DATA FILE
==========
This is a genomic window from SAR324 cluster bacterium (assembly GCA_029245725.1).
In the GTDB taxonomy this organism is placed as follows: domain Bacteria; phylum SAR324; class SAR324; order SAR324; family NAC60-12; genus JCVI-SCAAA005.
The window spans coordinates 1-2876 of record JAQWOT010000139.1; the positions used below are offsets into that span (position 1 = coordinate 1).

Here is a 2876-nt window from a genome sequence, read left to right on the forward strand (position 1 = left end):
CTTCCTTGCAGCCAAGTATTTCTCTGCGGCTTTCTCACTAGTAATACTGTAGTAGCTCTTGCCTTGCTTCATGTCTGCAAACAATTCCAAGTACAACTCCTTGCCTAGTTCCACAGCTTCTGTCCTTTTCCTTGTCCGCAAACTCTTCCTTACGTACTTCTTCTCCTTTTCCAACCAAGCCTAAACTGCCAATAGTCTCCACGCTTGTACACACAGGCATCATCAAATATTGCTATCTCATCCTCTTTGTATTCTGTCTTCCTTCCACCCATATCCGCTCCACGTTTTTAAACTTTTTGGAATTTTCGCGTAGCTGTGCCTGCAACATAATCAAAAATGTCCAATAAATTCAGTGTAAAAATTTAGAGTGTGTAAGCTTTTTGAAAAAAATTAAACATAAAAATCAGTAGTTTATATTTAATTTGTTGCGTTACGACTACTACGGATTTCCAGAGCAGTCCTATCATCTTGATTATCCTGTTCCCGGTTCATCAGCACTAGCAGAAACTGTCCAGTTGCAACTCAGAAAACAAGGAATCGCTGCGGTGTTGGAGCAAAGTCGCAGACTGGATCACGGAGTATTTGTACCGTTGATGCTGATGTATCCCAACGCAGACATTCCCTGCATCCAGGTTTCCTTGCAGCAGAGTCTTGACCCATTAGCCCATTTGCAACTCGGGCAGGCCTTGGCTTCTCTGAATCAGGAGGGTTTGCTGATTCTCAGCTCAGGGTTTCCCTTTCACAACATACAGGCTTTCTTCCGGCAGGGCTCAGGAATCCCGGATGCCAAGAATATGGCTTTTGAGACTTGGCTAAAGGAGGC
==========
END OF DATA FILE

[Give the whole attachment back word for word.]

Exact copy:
This is a genomic window from SAR324 cluster bacterium (assembly GCA_029245725.1).
In the GTDB taxonomy this organism is placed as follows: domain Bacteria; phylum SAR324; class SAR324; order SAR324; family NAC60-12; genus JCVI-SCAAA005.
The window spans coordinates 1-2876 of record JAQWOT010000139.1; the positions used below are offsets into that span (position 1 = coordinate 1).

Here is a 2876-nt window from a genome sequence, read left to right on the forward strand (position 1 = left end):
CTTCCTTGCAGCCAAGTATTTCTCTGCGGCTTTCTCACTAGTAATACTGTAGTAGCTCTTGCCTTGCTTCATGTCTGCAAACAATTCCAAGTACAACTCCTTGCCTAGTTCCACAGCTTCTGTCCTTTTCCTTGTCCGCAAACTCTTCCTTACGTACTTCTTCTCCTTTTCCAACCAAGCCTAAACTGCCAATAGTCTCCACGCTTGTACACACAGGCATCATCAAATATTGCTATCTCATCCTCTTTGTATTCTGTCTTCCTTCCACCCATATCCGCTCCACGTTTTTAAACTTTTTGGAATTTTCGCGTAGCTGTGCCTGCAACATAATCAAAAATGTCCAATAAATTCAGTGTAAAAATTTAGAGTGTGTAAGCTTTTTGAAAAAAATTAAACATAAAAATCAGTAGTTTATATTTAATTTGTTGCGTTACGACTACTACGGATTTCCAGAGCAGTCCTATCATCTTGATTATCCTGTTCCCGGTTCATCAGCACTAGCAGAAACTGTCCAGTTGCAACTCAGAAAACAAGGAATCGCTGCGGTGTTGGAGCAAAGTCGCAGACTGGATCACGGAGTATTTGTACCGTTGATGCTGATGTATCCCAACGCAGACATTCCCTGCATCCAGGTTTCCTTGCAGCAGAGTCTTGACCCATTAGCCCATTTGCAACTCGGGCAGGCCTTGGCTTCTCTGAATCAGGAGGGTTTGCTGATTCTCAGCTCAGGGTTTCCCTTTCACAACATACAGGCTTTCTTCCGGCAGGGCTCAGGAATCCCGGATGCCAAGAATATGGCTTTTGAGACTTGGCTAAAGGAGGC